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The Complex Relationship Between Gender Equality and Women in Engineering


Though the numbers are always changing, only 27 percent of all students currently taking the AP Computer Science exam in the United States are female, while in other nations where gender equality is considered to lag behind, as many as 41 percent of college graduates in STEM fields are female. So what explains the tendency for nations that have traditionally less gender equality to have more women in science and technology than their gender-progressive counterparts do?

According to a new paper published in Psychological Science by psychologists Gijsbert Stoet and David Geary, it might be due to the fact that women in countries with higher gender inequality seek the clearest possible path to financial freedom. And often, that path leads through STEM professions.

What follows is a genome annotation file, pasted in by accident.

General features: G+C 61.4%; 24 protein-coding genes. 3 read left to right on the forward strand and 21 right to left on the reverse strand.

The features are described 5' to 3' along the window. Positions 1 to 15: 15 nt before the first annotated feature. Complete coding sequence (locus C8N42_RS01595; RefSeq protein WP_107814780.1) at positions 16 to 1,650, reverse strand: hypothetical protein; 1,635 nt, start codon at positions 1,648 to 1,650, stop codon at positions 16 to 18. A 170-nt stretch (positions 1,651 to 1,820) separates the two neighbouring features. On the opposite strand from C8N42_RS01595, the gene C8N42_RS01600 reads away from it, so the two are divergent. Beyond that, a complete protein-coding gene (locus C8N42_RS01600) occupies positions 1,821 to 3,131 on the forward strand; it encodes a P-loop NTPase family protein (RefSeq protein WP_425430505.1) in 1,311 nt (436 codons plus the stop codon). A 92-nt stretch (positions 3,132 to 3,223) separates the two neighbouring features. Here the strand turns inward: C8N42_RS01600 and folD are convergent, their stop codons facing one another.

Their study found that girls performed about as well or better than boys did on science in most countries, and in almost all countries, girls would have been capable of college-level science and math classes if they had enrolled in them. But when it comes to their relative strengths, boys’ best subject was science, and girls’ was reading.

“Countries with the highest gender equality tend to be welfare states,” they write, “with a high level of social security.” Meanwhile, less gender-equal countries tend to also have less social support for people who, for example, find themselves unemployed. Thus, the authors suggest, girls in those countries might be more inclined to choose STEM professions, since they offer a more certain financial future than, say, painting or writing.

The findings could be seen as controversial, since the idea that men and women have different inherent abilities is often used as a reason, by some, to explain the gender gap in STEM fields. But this line of research, if it’s replicated, might hold useful takeaways for people who do want to see more Western women entering STEM fields. In this study, the percentage of girls who did excel in science or math was still larger than the number of women who were graduating with STEM degrees. That means there’s something in even the most liberal societies that’s nudging women away from math and science, even when those are their best subjects.

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